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Ceropegia linearis subsp. woodii (String of Hearts)


Scientific Name

Ceropegia linearis subsp. woodii (Schltr.) H. Huber

Common Names

Chain of Hearts, Collar of Hearts, String of Hearts, Rosary Vine, Hearts-on-a-String, Sweetheart Vine, Heart Vine


Ceropegia woodii (basionym)

Scientific Classification

Family: Apocynaceae
Subfamily: Asclepiadoideae
Genus: Ceropegia


Ceropegia linearis subsp. woodii, also known as Ceropegia woodii, is a trailing succulent with slender stems that grow up to 13.1 feet (4 m) long. Its leaves are grey-patterned, heart-shaped, up to 0.8 inches (2 cm) long with an equal width. When exposed to sufficient light, they have a deep green color. Under insufficient lighting, the leaves are pale green. With age, it develops a woody caudex at its base. Flowers are up to 0.8 inches (2 cm) long, usually appear in late summer to early fall, and last up to 6 weeks.

Ceropegia linearis subsp. woodii (String of Hearts) aka Ceropegia woodii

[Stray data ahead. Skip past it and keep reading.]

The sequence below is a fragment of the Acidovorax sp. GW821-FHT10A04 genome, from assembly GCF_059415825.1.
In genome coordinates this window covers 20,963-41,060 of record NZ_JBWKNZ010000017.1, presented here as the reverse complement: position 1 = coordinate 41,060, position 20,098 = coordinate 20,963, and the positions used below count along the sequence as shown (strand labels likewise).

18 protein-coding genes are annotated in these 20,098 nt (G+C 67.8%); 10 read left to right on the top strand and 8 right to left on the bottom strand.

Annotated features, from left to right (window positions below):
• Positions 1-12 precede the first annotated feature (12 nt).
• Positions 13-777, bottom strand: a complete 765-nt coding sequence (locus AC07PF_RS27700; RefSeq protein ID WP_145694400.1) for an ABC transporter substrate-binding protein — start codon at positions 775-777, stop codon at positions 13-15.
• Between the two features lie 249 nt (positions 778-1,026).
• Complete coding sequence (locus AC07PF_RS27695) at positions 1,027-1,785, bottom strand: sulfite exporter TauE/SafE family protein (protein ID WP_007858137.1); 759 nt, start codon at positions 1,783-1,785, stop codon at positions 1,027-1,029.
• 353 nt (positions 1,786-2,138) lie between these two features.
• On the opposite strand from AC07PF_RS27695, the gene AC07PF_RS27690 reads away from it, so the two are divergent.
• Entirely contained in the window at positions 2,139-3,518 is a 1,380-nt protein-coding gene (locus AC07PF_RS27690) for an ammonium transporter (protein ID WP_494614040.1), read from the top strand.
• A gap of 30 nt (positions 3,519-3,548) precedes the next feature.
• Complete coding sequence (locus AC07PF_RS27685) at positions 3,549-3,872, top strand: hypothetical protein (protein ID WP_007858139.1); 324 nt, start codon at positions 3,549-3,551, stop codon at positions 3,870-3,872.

Photo by Wayne Fagerlund


USDA hardiness zones 11a to 11b: from 40 °F (+4.4 °C) to 50 °F (+10 °C).

How to Grow and Care

A gritty compost is suitable, and clay pots help with drainage, especially for the species with white thickened roots and for species forming large tubers. Ceropegias appreciate water and a little fertilizer during warm weather, although some watering care is required for the more difficult species. The vine-like species can suffer from prolonged drought.

Typically, many of these species grow and climb naturally among bushes, which provide shade and humidity to the base, while the vegetative growth is in the light. Where tubers occur, they are best planted on the compost's surface, and the vegetative growth allowed to twine around supports or trail down from a hanging pot. The latter mode of growth has the advantage of not using valuable bench space. Small tubers formed at joints in the thin stems of some species can be used for propagation. If the tuber rots or dries out, don't panic. As long as some of the top growth is still in reasonable condition, it may be possible to save the plant by re-rooting stems in damp gravel.

Learn more at How to Grow and Care for Ceropegia.


Ceropegia linearis subsp. woodii is native to South AfricaSwaziland, and Zimbabwe.



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